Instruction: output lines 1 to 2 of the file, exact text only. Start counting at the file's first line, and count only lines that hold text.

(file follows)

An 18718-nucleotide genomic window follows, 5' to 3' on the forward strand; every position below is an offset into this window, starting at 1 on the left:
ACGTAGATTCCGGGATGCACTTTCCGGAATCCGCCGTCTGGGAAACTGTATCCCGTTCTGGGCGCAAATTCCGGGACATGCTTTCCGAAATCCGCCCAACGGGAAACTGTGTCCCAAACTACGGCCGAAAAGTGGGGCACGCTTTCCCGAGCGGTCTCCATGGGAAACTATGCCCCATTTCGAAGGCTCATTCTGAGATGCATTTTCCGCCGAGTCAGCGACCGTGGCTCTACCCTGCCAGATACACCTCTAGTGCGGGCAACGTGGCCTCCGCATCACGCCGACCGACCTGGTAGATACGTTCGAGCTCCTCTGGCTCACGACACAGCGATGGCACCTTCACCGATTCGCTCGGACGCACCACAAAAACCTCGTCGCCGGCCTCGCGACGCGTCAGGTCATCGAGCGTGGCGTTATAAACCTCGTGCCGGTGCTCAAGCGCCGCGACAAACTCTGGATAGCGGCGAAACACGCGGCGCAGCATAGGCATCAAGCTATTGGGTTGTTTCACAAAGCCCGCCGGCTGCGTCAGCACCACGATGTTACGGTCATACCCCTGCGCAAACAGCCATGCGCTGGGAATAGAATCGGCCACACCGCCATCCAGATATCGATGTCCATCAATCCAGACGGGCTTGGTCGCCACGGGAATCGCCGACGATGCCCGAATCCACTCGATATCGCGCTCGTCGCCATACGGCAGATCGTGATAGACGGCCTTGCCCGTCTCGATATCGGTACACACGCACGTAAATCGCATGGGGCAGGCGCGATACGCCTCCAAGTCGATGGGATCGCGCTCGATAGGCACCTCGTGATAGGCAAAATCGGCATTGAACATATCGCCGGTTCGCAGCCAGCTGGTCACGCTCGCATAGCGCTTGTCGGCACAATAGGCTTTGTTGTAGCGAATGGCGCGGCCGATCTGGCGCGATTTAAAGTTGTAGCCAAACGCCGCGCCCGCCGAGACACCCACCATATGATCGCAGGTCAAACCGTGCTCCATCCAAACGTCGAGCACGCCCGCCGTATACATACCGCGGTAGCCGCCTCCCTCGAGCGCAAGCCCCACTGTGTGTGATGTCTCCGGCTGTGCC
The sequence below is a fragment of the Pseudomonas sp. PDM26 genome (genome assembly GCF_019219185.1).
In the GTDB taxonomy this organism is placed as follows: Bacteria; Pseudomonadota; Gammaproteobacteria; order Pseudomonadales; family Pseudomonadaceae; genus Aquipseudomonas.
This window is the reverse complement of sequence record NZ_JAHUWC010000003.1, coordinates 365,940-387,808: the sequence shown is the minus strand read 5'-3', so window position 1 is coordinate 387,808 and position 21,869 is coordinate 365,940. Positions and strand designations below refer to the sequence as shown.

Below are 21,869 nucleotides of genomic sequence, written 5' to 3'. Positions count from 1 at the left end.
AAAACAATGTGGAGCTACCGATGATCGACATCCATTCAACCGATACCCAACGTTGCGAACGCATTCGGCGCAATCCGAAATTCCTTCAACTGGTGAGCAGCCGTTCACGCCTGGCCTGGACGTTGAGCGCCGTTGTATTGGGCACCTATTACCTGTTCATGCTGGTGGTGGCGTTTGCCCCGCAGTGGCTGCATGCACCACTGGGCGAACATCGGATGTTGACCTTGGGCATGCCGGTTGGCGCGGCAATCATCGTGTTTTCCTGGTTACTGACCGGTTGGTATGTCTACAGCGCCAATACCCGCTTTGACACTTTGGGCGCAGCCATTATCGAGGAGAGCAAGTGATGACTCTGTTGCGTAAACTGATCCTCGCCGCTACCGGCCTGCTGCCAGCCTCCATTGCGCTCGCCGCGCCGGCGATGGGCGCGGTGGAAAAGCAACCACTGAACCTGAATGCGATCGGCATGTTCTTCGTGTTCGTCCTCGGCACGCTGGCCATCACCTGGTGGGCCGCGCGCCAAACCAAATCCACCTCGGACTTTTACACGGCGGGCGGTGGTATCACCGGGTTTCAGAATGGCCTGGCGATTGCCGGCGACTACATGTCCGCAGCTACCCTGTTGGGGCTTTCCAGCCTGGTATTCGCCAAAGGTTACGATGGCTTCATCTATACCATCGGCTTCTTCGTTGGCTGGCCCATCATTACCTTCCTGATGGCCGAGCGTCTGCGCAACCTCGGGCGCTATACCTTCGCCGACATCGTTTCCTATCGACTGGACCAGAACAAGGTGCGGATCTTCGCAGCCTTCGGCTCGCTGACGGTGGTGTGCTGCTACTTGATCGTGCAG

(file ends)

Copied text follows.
An 18718-nucleotide genomic window follows, 5' to 3' on the forward strand; every position below is an offset into this window, starting at 1 on the left:
ACGTAGATTCCGGGATGCACTTTCCGGAATCCGCCGTCTGGGAAACTGTATCCCGTTCTGGGCGCAAATTCCGGGACATGCTTTCCGAAATCCGCCCAACGGGAAACTGTGTCCCAAACTACGGCCGAAAAGTGGGGCACGCTTTCCCGAGCGGTCTCCATGGGAAACTATGCCCCATTTCGAAGGCTCATTCTGAGATGCATTTTCCGCCGAGTCAGCGACCGTGGCTCTACCCTGCCAGATACACCTCTAGTGCGGGCAACGTGGCCTCCGCATCACGCCGACCGACCTGGTAGATACGTTCGAGCTCCTCTGGCTCACGACACAGCGATGGCACCTTCACCGATTCGCTCGGACGCACCACAAAAACCTCGTCGCCGGCCTCGCGACGCGTCAGGTCATCGAGCGTGGCGTTATAAACCTCGTGCCGGTGCTCAAGCGCCGCGACAAACTCTGGATAGCGGCGAAACACGCGGCGCAGCATAGGCATCAAGCTATTGGGTTGTTTCACAAAGCCCGCCGGCTGCGTCAGCACCACGATGTTACGGTCATACCCCTGCGCAAACAGCCATGCGCTGGGAATAGAATCGGCCACACCGCCATCCAGATATCGATGTCCATCAATCCAGACGGGCTTGGTCGCCACGGGAATCGCCGACGATGCCCGAATCCACTCGATATCGCGCTCGTCGCCATACGGCAGATCGTGATAGACGGCCTTGCCCGTCTCGATATCGGTACACACGCACGTAAATCGCATGGGGCAGGCGCGATACGCCTCCAAGTCGATGGGATCGCGCTCGATAGGCACCTCGTGATAGGCAAAATCGGCATTGAACATATCGCCGGTTCGCAGCCAGCTGGTCACGCTCGCATAGCGCTTGTCGGCACAATAGGCTTTGTTGTAGCGAATGGCGCGGCCGATCTGGCGCGATTTAAAGTTGTAGCCAAACGCCGCGCCCGCCGAGACACCCACCATATGATCGCAGGTCAAACCGTGCTCCATCCAAACGTCGAGCACGCCCGCCGTATACATACCGCGGTAGCCGCCTCCCTCGAGCGCAAGCCCCACTGTGTGTGATGTCTCCGGCTGTGCC